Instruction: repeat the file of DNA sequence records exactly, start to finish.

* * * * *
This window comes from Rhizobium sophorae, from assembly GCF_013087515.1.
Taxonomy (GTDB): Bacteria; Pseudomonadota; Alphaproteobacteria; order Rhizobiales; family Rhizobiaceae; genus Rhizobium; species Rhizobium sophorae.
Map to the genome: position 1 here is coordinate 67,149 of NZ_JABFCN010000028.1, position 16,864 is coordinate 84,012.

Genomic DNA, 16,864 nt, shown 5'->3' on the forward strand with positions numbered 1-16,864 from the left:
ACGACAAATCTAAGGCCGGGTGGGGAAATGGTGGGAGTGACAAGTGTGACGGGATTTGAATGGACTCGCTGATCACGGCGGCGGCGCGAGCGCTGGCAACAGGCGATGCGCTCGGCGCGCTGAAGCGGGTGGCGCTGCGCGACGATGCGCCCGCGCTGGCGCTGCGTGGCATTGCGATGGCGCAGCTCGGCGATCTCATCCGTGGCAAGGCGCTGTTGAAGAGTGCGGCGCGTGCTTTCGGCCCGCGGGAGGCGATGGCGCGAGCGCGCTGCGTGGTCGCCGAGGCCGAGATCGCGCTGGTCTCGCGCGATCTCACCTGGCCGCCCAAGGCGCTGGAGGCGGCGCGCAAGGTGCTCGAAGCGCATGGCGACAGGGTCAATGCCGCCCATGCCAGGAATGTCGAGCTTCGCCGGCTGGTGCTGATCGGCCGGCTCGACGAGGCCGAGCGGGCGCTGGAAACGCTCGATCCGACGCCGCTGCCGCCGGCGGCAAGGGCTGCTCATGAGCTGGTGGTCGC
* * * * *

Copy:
This window comes from Rhizobium sophorae, from assembly GCF_013087515.1.
Taxonomy (GTDB): Bacteria; Pseudomonadota; Alphaproteobacteria; order Rhizobiales; family Rhizobiaceae; genus Rhizobium; species Rhizobium sophorae.
Map to the genome: position 1 here is coordinate 67,149 of NZ_JABFCN010000028.1, position 16,864 is coordinate 84,012.

Genomic DNA, 16,864 nt, shown 5'->3' on the forward strand with positions numbered 1-16,864 from the left:
ACGACAAATCTAAGGCCGGGTGGGGAAATGGTGGGAGTGACAAGTGTGACGGGATTTGAATGGACTCGCTGATCACGGCGGCGGCGCGAGCGCTGGCAACAGGCGATGCGCTCGGCGCGCTGAAGCGGGTGGCGCTGCGCGACGATGCGCCCGCGCTGGCGCTGCGTGGCATTGCGATGGCGCAGCTCGGCGATCTCATCCGTGGCAAGGCGCTGTTGAAGAGTGCGGCGCGTGCTTTCGGCCCGCGGGAGGCGATGGCGCGAGCGCGCTGCGTGGTCGCCGAGGCCGAGATCGCGCTGGTCTCGCGCGATCTCACCTGGCCGCCCAAGGCGCTGGAGGCGGCGCGCAAGGTGCTCGAAGCGCATGGCGACAGGGTCAATGCCGCCCATGCCAGGAATGTCGAGCTTCGCCGGCTGGTGCTGATCGGCCGGCTCGACGAGGCCGAGCGGGCGCTGGAAACGCTCGATCCGACGCCGCTGCCGCCGGCGGCAAGGGCTGCTCATGAGCTGGTGGTCGC